Arrived at Port Hudson. Went ashore; but the place did not look much as it did during the siege — the works were narrowed up. I recognized the spot where the mortar battery stood, and where the gallant First Platoon of Co. E, First Louisiana, charged up the bluff of Thompson's creek, and drove the rebels behind their breast-works, half an hour in advance of the rest of the line of skirmishers, on May 27, 1863. I saw the terrible Lady Davis that used to salute us every evening with her mighty shells that never exploded or hit anybody. It was a 10-inch gun, mounted en barbette in a bastion, on a pivot, so it commanded the entire horizon. The soldiers got wonderful ideas of that gun. They said it was mounted on a platform car, and they had a track so as to run it down to the breast-works every night and fire it. We could distinguish the point where we charged on June 14th, when we got so horribly cut up. I wanted to go to these spots, but there was not time. Arrived at Donaldsonville at 9 p. m., and encamped on the old drill ground.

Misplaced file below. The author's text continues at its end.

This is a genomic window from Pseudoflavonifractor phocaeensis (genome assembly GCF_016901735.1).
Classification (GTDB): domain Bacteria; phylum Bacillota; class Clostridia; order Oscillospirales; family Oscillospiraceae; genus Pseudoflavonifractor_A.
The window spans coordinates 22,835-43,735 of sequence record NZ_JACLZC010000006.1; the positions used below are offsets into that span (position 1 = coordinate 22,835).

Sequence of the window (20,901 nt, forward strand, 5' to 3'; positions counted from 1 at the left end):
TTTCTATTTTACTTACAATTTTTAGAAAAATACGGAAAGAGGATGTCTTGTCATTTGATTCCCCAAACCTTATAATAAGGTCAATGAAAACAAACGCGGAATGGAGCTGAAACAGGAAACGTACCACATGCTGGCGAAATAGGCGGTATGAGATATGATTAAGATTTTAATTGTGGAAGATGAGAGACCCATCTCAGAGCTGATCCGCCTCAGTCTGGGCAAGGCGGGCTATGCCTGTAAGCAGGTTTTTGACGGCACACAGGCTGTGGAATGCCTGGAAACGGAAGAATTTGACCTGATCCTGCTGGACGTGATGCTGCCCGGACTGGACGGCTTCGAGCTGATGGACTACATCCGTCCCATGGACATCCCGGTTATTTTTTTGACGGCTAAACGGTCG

SOURCE: Abstracted from George G. Smith, Leaves from a Soldier's Diary, p. 142-3